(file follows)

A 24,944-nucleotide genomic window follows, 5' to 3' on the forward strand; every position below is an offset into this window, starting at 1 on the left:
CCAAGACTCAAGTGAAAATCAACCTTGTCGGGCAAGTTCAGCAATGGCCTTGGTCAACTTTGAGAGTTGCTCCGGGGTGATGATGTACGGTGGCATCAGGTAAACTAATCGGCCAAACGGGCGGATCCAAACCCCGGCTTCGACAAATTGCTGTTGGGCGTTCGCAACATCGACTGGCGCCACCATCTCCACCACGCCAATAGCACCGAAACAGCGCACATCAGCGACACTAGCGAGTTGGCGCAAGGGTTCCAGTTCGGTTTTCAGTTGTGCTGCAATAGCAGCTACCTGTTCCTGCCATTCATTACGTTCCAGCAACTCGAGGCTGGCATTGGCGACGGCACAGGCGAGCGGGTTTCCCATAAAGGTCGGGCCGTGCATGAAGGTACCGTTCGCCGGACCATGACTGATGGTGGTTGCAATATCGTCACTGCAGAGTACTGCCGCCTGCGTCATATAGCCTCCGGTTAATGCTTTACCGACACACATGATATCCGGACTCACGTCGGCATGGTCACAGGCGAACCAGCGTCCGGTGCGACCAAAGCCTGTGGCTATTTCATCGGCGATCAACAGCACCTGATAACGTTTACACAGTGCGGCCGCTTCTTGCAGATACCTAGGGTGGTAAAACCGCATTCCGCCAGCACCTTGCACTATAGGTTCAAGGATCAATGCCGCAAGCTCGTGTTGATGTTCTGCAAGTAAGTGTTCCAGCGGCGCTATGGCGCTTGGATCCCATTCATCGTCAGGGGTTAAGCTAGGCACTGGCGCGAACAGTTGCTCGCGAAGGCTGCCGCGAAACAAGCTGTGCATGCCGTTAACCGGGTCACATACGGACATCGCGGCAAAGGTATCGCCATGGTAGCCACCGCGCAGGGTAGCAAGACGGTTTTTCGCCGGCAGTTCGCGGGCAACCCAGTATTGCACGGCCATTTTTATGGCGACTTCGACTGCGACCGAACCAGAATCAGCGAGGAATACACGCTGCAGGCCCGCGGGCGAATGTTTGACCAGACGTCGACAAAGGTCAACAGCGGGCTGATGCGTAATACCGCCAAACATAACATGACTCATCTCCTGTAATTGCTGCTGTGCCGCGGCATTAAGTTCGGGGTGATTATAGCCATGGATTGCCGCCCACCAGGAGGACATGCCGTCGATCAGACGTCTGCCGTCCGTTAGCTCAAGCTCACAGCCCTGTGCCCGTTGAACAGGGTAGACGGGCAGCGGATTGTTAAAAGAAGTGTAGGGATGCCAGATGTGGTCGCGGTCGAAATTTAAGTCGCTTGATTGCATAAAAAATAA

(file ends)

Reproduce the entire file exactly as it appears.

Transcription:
A 24,944-nucleotide genomic window follows, 5' to 3' on the forward strand; every position below is an offset into this window, starting at 1 on the left:
CCAAGACTCAAGTGAAAATCAACCTTGTCGGGCAAGTTCAGCAATGGCCTTGGTCAACTTTGAGAGTTGCTCCGGGGTGATGATGTACGGTGGCATCAGGTAAACTAATCGGCCAAACGGGCGGATCCAAACCCCGGCTTCGACAAATTGCTGTTGGGCGTTCGCAACATCGACTGGCGCCACCATCTCCACCACGCCAATAGCACCGAAACAGCGCACATCAGCGACACTAGCGAGTTGGCGCAAGGGTTCCAGTTCGGTTTTCAGTTGTGCTGCAATAGCAGCTACCTGTTCCTGCCATTCATTACGTTCCAGCAACTCGAGGCTGGCATTGGCGACGGCACAGGCGAGCGGGTTTCCCATAAAGGTCGGGCCGTGCATGAAGGTACCGTTCGCCGGACCATGACTGATGGTGGTTGCAATATCGTCACTGCAGAGTACTGCCGCCTGCGTCATATAGCCTCCGGTTAATGCTTTACCGACACACATGATATCCGGACTCACGTCGGCATGGTCACAGGCGAACCAGCGTCCGGTGCGACCAAAGCCTGTGGCTATTTCATCGGCGATCAACAGCACCTGATAACGTTTACACAGTGCGGCCGCTTCTTGCAGATACCTAGGGTGGTAAAACCGCATTCCGCCAGCACCTTGCACTATAGGTTCAAGGATCAATGCCGCAAGCTCGTGTTGATGTTCTGCAAGTAAGTGTTCCAGCGGCGCTATGGCGCTTGGATCCCATTCATCGTCAGGGGTTAAGCTAGGCACTGGCGCGAACAGTTGCTCGCGAAGGCTGCCGCGAAACAAGCTGTGCATGCCGTTAACCGGGTCACATACGGACATCGCGGCAAAGGTATCGCCATGGTAGCCACCGCGCAGGGTAGCAAGACGGTTTTTCGCCGGCAGTTCGCGGGCAACCCAGTATTGCACGGCCATTTTTATGGCGACTTCGACTGCGACCGAACCAGAATCAGCGAGGAATACACGCTGCAGGCCCGCGGGCGAATGTTTGACCAGACGTCGACAAAGGTCAACAGCGGGCTGATGCGTAATACCGCCAAACATAACATGACTCATCTCCTGTAATTGCTGCTGTGCCGCGGCATTAAGTTCGGGGTGATTATAGCCATGGATTGCCGCCCACCAGGAGGACATGCCGTCGATCAGACGTCTGCCGTCCGTTAGCTCAAGCTCACAGCCCTGTGCCCGTTGAACAGGGTAGACGGGCAGCGGATTGTTAAAAGAAGTGTAGGGATGCCAGATGTGGTCGCGGTCGAAATTTAAGTCGCTTGATTGCATAAAAAATAA